Two Minutes With Photographer, Luke Shadbolt
The Surf Photography is a brutal, and sometime fickle industry.
Once upon a time, it could be said that the industry had but only a few major players, a handful of big personalities, with strong allegiances to brands and publications, each with somewhat of a geographic advantage over the other. Each in search of the next cover or double page spread or feature trip to keep their place amongst the pack.
Over time, surfers formed friendships with and aligned themselves with these figure heads, a mutually beneficial relationship that seemed to only continued the dominance of the selected few. Enter stage left Digital Cameras and the GFC and a new wave of hungry grommets eager to do anything to join the pack, and what was no doubt the Golden years for the ‘originals’ quickly became a vision in the rear view mirror.
People began working for much lower dollars to get a foot in the door, and even gave away their images for free to form what they thought was the next era of lifelong bonds and friendships. However it hasn’t really turned out that way, and sadly in some cases this generational change over has seen the efforts of a true art form have is value pushed down due to the sheer supply of services available to Brands and Publications.
This has caused a shift, a need for the artist to be able to diversify their talents, and more specifically their ability to survive in multiple environments and industries – a chameleon of sorts. Some have held their position, refusing to budge, holding true to their single passion. For some this has paid off, and their position on the pool room wall is guaranteed for another generation, however for others it has meant a reasonably fast uber ride to less work and a regular seat at the local pub where they vent their “When I was younger” stories. This is not to say either those who have attempted to diversify have succeeded, one must still present as the strongest candidate for the project (not all industries operate as regularly on mates rates as the surf industry), and if anything to diversify you must work harder than those who have a comfortable niche within their realm, going above and beyond in your moonlight industry to counteract your “jack of all trades” banner. And it is here in this very small overlapping area, where all the elements have combined – talent, resourcefulness, industry versatility and persistence (but above all else the ability to pull off a killer hair do and a poor taste Hawaiian holiday shirt) – where we lay our scene.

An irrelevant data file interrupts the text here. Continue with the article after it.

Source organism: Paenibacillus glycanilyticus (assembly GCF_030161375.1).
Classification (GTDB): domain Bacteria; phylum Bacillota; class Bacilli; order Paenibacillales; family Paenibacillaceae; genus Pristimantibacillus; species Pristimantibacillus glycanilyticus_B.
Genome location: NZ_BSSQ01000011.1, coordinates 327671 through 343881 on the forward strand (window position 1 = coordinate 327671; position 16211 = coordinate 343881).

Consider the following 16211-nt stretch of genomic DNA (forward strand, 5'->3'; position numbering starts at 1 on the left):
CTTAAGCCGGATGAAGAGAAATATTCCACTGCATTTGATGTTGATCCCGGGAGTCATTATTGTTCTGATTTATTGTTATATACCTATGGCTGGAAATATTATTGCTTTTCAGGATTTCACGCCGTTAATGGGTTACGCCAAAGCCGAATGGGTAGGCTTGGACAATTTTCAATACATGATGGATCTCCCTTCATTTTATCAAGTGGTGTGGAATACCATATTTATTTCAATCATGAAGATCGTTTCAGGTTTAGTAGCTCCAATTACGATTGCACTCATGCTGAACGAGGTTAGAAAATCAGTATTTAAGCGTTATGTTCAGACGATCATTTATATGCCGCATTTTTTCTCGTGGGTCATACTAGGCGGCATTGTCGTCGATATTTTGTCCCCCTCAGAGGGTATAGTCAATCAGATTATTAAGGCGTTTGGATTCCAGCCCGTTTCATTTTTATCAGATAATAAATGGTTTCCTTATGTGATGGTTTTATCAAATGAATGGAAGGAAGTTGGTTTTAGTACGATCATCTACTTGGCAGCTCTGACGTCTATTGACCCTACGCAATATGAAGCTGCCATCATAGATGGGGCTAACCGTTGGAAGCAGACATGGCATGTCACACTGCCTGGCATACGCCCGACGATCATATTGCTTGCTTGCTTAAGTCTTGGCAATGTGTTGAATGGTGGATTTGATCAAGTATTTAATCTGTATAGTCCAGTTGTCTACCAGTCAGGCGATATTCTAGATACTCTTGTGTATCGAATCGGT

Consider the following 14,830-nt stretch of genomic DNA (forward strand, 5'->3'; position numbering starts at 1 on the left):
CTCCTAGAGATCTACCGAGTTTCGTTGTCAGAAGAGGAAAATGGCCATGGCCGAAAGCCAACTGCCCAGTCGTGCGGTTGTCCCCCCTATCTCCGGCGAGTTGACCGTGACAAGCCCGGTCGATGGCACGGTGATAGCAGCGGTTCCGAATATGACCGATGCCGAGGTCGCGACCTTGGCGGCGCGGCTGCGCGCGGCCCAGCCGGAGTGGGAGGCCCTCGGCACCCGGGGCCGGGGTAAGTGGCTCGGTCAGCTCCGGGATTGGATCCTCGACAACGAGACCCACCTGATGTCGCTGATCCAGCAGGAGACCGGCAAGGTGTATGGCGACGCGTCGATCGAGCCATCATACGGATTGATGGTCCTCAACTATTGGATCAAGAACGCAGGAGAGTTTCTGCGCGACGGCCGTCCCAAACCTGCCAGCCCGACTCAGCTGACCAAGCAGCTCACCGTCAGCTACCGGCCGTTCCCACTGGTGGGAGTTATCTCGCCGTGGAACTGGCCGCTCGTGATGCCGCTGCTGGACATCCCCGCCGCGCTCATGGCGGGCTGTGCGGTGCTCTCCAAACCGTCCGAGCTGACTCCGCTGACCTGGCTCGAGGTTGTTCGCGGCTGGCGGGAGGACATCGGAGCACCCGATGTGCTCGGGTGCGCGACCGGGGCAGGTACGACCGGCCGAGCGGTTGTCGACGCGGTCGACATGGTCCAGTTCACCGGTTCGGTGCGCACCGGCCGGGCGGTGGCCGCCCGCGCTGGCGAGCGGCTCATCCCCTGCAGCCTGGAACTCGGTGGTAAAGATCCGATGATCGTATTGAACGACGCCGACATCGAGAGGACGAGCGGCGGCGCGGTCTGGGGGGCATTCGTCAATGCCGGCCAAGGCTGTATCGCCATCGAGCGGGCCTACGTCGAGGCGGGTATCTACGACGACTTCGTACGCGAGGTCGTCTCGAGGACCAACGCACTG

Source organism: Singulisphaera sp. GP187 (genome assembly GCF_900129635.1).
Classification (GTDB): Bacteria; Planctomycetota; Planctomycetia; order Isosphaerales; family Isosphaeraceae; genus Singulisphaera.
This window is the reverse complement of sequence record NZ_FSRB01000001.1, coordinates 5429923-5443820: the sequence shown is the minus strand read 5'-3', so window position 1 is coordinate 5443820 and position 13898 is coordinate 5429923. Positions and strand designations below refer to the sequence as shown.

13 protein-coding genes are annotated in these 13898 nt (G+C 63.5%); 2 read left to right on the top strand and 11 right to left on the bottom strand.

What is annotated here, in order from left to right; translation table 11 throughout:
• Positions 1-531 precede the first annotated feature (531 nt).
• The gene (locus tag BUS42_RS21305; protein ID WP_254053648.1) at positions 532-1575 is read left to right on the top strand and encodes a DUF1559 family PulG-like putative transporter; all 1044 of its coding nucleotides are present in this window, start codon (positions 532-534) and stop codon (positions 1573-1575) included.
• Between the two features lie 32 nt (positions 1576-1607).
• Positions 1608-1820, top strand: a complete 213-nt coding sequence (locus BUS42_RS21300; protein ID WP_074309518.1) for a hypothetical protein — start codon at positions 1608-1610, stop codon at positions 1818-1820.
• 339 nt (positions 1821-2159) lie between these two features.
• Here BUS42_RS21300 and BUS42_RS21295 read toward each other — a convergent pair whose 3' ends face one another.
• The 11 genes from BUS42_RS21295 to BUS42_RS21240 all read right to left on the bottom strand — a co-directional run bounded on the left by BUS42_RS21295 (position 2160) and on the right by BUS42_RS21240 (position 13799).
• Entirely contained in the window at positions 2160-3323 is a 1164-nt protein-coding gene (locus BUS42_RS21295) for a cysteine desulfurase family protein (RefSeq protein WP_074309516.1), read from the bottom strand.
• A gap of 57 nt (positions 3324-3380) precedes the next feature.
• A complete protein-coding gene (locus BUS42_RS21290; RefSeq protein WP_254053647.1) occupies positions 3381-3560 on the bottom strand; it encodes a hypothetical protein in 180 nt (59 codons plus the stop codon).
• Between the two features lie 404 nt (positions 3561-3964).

One man who we at SurfStitch think has carved himself out a man size area in this exclusive VIP room of Industry overlap is a one Mr. Luke Shadbolt. A young man hailing from the Central Coast of NSW, who is at a rapid pace forming a business network to make even the loudest of high achievers turn it down a notch or two. Brands such as Audi, Chanel, Nikon, Marc Jacobs, Tourism Western Australia, Lancome, Land Rover and most recently Michael Kors litter his recently dialed list, and for good reason – the man knows how to deliver, and more importantly stay true to his love of the ocean, his creative morals and his personal brand.
We were lucky enough to catch up with Luke this week after a quick trip to Tahiti ( with one of our very our SurfStitch staff), and what follows is 10 mins of chatter with someone we think we will be seeing much much more of.
So we hear your just back from a Tahiti trip with One of our own, Dan Small how’d he go out in the line up?
Haha, yeh we just spent two days on a working bromance honeymoon in Tahiti. It was a whirlwind trip, we packed in about a weeks worth of activities into two days. He copped some beating out chopes and he was freaking out, but he didn’t hold back. Quite impressed really! It is arguably the heaviest wave in the world after all.
We are hearing there was a late night marathon from the local Watering holes of Papeete, dare we ask?
Well, yeah. We went into town for a couple of drinks after all the work was done, only to have none of our bank cards work on the Tahitian atm’s. We had enough money for beers, but no way of knowing if we could get money out for a cab. We were pretty thirsty though, so decided to risk it. Unfortunately we had no luck at the end of the night with cabs, which resulted in a casual 8km jog back to our accommodation in a light drizzle and leather shoes. Not ideal, but all part of the adventure.